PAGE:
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Legislative Assembly for the ACT: 2010 Week 02 Hansard (Wednesday, 24 February 2010) . . Page.. 607 ..


However, if there is something good to come out of it, I hope that the issues that have existed between visiting medical officers and staff specialists will end. I think we are mature enough and our city is growing to the point where we actually need that to occur. I have certainly been given commitments from doctors to agree to work to that goal.

I do not think anyone who works in the industry or who has a deep understanding of the long and complex issues that are involved in some of the issues that will be dealt with will discount that there are doctor politics in this, and there are doctor politics in a number of different areas. The focus at the moment has been on obstetrics.

MR SPEAKER: Mr Coe, a supplementary question?

MR COE: Minister, given your prejudgements, what confidence can the community have that you will act on any recommendations made by the reviews?

MS GALLAGHER: My frustration last week was a situation where I had been written to by four doctors expressing concern with “the work environment”—the words they used. Those letters I received on 21 and 22 December. I responded to those letters and asked that they expand and provide whatever concerns they had to ACT Health. None of them chose to do that. The next time this was raised was in an expose on ABC TV. That was my frustration—the way the process was being handled and the way reputations were being slurred without any procedural fairness or natural justice or any ability for those that had been slurred to defend themselves. I was frustrated with that.

Mr Seselja: You didn’t know about it, and it was going on for 10 years.

MS GALLAGHER: If the opposition find it a surprise that there have been disagreements in the obstetrics community in excess of 10 years, then none of them are doing their jobs properly. If you have got your heads so far in the sand that you pretend that there were no issues between visiting medical officers and staff specialists then you have been ignoring the facts.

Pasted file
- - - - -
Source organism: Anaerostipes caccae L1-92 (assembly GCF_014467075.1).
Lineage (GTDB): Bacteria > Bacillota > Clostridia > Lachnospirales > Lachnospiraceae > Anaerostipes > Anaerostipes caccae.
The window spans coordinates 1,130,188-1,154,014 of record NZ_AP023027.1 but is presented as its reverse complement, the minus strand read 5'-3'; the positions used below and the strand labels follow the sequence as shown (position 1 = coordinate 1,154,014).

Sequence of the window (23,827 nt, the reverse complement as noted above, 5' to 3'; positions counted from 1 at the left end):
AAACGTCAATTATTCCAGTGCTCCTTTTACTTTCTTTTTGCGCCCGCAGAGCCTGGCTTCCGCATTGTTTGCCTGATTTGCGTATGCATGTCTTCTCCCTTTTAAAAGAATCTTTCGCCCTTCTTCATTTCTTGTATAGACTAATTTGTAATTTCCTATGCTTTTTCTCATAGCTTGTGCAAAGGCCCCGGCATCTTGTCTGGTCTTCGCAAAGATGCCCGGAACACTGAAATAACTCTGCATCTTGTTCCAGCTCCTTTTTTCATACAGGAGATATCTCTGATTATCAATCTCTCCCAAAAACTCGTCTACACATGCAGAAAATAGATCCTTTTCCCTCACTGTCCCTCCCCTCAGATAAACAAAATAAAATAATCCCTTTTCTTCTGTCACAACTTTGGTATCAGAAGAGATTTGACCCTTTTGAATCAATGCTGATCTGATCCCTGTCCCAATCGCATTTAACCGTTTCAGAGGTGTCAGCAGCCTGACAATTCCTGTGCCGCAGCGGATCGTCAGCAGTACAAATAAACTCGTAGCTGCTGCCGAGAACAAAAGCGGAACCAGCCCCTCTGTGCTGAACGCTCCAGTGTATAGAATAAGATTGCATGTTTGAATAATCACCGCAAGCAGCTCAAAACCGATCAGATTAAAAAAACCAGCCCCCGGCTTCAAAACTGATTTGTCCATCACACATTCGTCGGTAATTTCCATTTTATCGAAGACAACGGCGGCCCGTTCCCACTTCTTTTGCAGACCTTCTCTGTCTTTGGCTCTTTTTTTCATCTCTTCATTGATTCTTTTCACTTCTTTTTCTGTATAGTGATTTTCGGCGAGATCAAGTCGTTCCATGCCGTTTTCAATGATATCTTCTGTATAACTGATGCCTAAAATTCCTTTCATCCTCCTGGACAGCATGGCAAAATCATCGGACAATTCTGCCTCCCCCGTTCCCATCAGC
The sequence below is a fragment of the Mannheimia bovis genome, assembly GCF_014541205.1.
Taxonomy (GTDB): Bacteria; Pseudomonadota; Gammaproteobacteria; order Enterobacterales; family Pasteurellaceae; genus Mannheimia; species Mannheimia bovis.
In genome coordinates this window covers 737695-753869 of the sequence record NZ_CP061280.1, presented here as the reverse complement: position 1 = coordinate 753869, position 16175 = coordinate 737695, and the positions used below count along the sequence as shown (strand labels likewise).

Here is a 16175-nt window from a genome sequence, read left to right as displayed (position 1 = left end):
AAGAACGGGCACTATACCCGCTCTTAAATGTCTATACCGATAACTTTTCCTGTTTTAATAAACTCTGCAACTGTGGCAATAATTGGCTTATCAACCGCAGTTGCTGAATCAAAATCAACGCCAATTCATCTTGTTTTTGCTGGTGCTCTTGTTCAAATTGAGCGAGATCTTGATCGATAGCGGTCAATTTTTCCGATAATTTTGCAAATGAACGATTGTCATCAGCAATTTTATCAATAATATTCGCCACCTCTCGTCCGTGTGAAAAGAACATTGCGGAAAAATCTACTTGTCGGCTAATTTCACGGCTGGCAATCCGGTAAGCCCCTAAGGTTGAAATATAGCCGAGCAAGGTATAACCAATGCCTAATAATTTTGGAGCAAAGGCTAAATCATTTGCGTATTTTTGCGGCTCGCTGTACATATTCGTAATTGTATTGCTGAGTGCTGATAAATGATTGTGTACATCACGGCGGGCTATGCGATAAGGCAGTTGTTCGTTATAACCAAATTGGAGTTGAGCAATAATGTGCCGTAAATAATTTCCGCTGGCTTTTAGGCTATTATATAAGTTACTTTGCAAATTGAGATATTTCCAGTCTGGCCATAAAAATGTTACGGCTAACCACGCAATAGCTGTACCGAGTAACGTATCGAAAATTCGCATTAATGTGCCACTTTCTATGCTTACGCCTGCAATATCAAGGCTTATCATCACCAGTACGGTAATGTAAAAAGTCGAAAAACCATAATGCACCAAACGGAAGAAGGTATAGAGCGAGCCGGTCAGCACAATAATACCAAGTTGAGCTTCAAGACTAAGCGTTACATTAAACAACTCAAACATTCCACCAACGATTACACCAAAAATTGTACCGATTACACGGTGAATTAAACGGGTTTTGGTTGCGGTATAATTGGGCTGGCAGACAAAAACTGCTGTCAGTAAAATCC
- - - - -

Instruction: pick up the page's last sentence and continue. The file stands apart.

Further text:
My frustration, as I expressed in those interviews, was real. Indeed—I do not think I am breaching any confidences here—when I met with doctors on Monday morning, when I raised issues of clinical standards, safety, the training program and relationships between midwives and doctors as being issues that need to be investigated, I was told that those matters were not urgent and were not really the substance of the issues. Well, too late. They have to be interviewed, because reputations have already been damaged.

MR HANSON: A supplementary, Mr Speaker?

MR SPEAKER: Mr Hanson has the call. Before you continue, Mr Hanson: members of the opposition, I have already spoken today about interjections and continual questioning. We have twice as many supplementary questions as we used to have. I would invite you to use that opportunity and not constantly call across the chamber.


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